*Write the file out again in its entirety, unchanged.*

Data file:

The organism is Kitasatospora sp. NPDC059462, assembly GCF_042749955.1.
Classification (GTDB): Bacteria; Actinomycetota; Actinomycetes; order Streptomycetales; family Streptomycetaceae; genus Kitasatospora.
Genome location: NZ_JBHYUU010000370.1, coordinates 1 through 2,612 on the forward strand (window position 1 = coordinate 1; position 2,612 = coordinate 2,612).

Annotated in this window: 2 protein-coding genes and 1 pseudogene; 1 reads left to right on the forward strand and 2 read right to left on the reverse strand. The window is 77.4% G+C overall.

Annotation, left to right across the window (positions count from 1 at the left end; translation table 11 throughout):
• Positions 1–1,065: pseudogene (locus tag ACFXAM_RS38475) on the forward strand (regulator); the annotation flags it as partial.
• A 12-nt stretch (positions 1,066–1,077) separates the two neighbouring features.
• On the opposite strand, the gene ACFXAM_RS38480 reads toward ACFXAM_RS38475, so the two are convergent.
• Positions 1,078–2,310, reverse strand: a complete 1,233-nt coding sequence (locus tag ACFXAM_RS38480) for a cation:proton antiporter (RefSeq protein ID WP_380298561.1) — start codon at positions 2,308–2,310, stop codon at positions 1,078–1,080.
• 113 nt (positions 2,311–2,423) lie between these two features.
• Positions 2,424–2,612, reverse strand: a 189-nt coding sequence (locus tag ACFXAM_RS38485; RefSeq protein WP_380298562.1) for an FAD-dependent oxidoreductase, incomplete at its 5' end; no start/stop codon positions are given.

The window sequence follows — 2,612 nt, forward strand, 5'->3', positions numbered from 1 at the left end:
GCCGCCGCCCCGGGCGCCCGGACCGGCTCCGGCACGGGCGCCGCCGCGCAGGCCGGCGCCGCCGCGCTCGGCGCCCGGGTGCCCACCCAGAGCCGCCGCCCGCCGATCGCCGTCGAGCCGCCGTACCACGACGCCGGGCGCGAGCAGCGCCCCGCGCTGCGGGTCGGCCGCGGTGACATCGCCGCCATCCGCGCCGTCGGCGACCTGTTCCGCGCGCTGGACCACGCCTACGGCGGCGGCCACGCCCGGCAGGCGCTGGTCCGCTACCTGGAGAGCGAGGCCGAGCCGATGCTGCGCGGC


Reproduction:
The organism is Kitasatospora sp. NPDC059462, assembly GCF_042749955.1.
Classification (GTDB): Bacteria; Actinomycetota; Actinomycetes; order Streptomycetales; family Streptomycetaceae; genus Kitasatospora.
Genome location: NZ_JBHYUU010000370.1, coordinates 1 through 2,612 on the forward strand (window position 1 = coordinate 1; position 2,612 = coordinate 2,612).

Annotated in this window: 2 protein-coding genes and 1 pseudogene; 1 reads left to right on the forward strand and 2 read right to left on the reverse strand. The window is 77.4% G+C overall.

Annotation, left to right across the window (positions count from 1 at the left end; translation table 11 throughout):
• Positions 1–1,065: pseudogene (locus tag ACFXAM_RS38475) on the forward strand (regulator); the annotation flags it as partial.
• A 12-nt stretch (positions 1,066–1,077) separates the two neighbouring features.
• On the opposite strand, the gene ACFXAM_RS38480 reads toward ACFXAM_RS38475, so the two are convergent.
• Positions 1,078–2,310, reverse strand: a complete 1,233-nt coding sequence (locus tag ACFXAM_RS38480) for a cation:proton antiporter (RefSeq protein ID WP_380298561.1) — start codon at positions 2,308–2,310, stop codon at positions 1,078–1,080.
• 113 nt (positions 2,311–2,423) lie between these two features.
• Positions 2,424–2,612, reverse strand: a 189-nt coding sequence (locus tag ACFXAM_RS38485; RefSeq protein WP_380298562.1) for an FAD-dependent oxidoreductase, incomplete at its 5' end; no start/stop codon positions are given.

The window sequence follows — 2,612 nt, forward strand, 5'->3', positions numbered from 1 at the left end:
GCCGCCGCCCCGGGCGCCCGGACCGGCTCCGGCACGGGCGCCGCCGCGCAGGCCGGCGCCGCCGCGCTCGGCGCCCGGGTGCCCACCCAGAGCCGCCGCCCGCCGATCGCCGTCGAGCCGCCGTACCACGACGCCGGGCGCGAGCAGCGCCCCGCGCTGCGGGTCGGCCGCGGTGACATCGCCGCCATCCGCGCCGTCGGCGACCTGTTCCGCGCGCTGGACCACGCCTACGGCGGCGGCCACGCCCGGCAGGCGCTGGTCCGCTACCTGGAGAGCGAGGCCGAGCCGATGCTGCGCGGC